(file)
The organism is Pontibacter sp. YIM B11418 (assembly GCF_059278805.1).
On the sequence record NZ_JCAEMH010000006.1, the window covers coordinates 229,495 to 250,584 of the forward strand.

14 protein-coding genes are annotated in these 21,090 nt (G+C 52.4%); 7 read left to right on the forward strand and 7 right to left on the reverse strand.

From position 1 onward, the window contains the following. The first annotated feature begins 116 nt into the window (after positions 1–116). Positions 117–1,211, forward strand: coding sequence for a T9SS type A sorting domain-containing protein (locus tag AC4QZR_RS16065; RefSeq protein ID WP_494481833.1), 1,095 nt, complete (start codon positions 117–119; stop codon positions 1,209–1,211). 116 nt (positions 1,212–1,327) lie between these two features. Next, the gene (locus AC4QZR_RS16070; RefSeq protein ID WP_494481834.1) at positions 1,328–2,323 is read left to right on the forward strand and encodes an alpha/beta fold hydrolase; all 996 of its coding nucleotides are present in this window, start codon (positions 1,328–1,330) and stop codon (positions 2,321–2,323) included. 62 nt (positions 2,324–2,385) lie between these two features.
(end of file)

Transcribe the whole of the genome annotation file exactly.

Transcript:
The organism is Pontibacter sp. YIM B11418 (assembly GCF_059278805.1).
On the sequence record NZ_JCAEMH010000006.1, the window covers coordinates 229,495 to 250,584 of the forward strand.

14 protein-coding genes are annotated in these 21,090 nt (G+C 52.4%); 7 read left to right on the forward strand and 7 right to left on the reverse strand.

From position 1 onward, the window contains the following. The first annotated feature begins 116 nt into the window (after positions 1–116). Positions 117–1,211, forward strand: coding sequence for a T9SS type A sorting domain-containing protein (locus tag AC4QZR_RS16065; RefSeq protein ID WP_494481833.1), 1,095 nt, complete (start codon positions 117–119; stop codon positions 1,209–1,211). 116 nt (positions 1,212–1,327) lie between these two features. Next, the gene (locus AC4QZR_RS16070; RefSeq protein ID WP_494481834.1) at positions 1,328–2,323 is read left to right on the forward strand and encodes an alpha/beta fold hydrolase; all 996 of its coding nucleotides are present in this window, start codon (positions 1,328–1,330) and stop codon (positions 2,321–2,323) included. 62 nt (positions 2,324–2,385) lie between these two features.